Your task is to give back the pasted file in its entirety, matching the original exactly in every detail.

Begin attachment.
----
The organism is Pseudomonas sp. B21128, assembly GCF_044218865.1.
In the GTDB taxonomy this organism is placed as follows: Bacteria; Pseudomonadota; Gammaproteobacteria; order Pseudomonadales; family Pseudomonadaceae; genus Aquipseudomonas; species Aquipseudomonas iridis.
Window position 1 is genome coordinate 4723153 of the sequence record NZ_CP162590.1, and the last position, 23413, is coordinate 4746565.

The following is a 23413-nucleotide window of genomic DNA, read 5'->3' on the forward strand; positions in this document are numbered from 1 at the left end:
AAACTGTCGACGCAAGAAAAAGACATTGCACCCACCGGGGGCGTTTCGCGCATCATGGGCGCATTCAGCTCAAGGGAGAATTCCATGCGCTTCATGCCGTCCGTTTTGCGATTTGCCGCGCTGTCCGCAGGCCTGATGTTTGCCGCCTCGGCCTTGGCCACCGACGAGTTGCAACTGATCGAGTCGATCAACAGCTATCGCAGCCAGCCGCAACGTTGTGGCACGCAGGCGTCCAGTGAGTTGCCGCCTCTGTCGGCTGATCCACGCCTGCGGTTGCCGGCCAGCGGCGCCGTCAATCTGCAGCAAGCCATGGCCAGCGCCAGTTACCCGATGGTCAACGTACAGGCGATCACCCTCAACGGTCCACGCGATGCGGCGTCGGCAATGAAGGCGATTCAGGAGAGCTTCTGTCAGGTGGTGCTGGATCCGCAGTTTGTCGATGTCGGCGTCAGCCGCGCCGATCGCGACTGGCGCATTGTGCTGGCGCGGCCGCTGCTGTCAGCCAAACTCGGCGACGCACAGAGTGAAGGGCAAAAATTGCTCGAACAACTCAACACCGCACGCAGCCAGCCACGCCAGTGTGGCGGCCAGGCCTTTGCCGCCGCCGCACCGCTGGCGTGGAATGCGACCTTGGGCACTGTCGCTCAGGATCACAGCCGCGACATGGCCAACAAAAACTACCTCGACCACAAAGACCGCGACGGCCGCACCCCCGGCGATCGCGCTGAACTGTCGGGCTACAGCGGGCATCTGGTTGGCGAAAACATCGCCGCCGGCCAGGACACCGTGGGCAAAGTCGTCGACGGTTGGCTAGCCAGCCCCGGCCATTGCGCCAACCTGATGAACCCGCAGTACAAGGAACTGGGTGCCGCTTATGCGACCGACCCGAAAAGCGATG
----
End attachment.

The organism is Pseudomonas sp. B21128, assembly GCF_044218865.1.
In the GTDB taxonomy this organism is placed as follows: Bacteria; Pseudomonadota; Gammaproteobacteria; order Pseudomonadales; family Pseudomonadaceae; genus Aquipseudomonas; species Aquipseudomonas iridis.
Window position 1 is genome coordinate 4723153 of the sequence record NZ_CP162590.1, and the last position, 23413, is coordinate 4746565.

The following is a 23413-nucleotide window of genomic DNA, read 5'->3' on the forward strand; positions in this document are numbered from 1 at the left end:
AAACTGTCGACGCAAGAAAAAGACATTGCACCCACCGGGGGCGTTTCGCGCATCATGGGCGCATTCAGCTCAAGGGAGAATTCCATGCGCTTCATGCCGTCCGTTTTGCGATTTGCCGCGCTGTCCGCAGGCCTGATGTTTGCCGCCTCGGCCTTGGCCACCGACGAGTTGCAACTGATCGAGTCGATCAACAGCTATCGCAGCCAGCCGCAACGTTGTGGCACGCAGGCGTCCAGTGAGTTGCCGCCTCTGTCGGCTGATCCACGCCTGCGGTTGCCGGCCAGCGGCGCCGTCAATCTGCAGCAAGCCATGGCCAGCGCCAGTTACCCGATGGTCAACGTACAGGCGATCACCCTCAACGGTCCACGCGATGCGGCGTCGGCAATGAAGGCGATTCAGGAGAGCTTCTGTCAGGTGGTGCTGGATCCGCAGTTTGTCGATGTCGGCGTCAGCCGCGCCGATCGCGACTGGCGCATTGTGCTGGCGCGGCCGCTGCTGTCAGCCAAACTCGGCGACGCACAGAGTGAAGGGCAAAAATTGCTCGAACAACTCAACACCGCACGCAGCCAGCCACGCCAGTGTGGCGGCCAGGCCTTTGCCGCCGCCGCACCGCTGGCGTGGAATGCGACCTTGGGCACTGTCGCTCAGGATCACAGCCGCGACATGGCCAACAAAAACTACCTCGACCACAAAGACCGCGACGGCCGCACCCCCGGCGATCGCGCTGAACTGTCGGGCTACAGCGGGCATCTGGTTGGCGAAAACATCGCCGCCGGCCAGGACACCGTGGGCAAAGTCGTCGACGGTTGGCTAGCCAGCCCCGGCCATTGCGCCAACCTGATGAACCCGCAGTACAAGGAACTGGGTGCCGCTTATGCGACCGACCCGAAAAGCGATG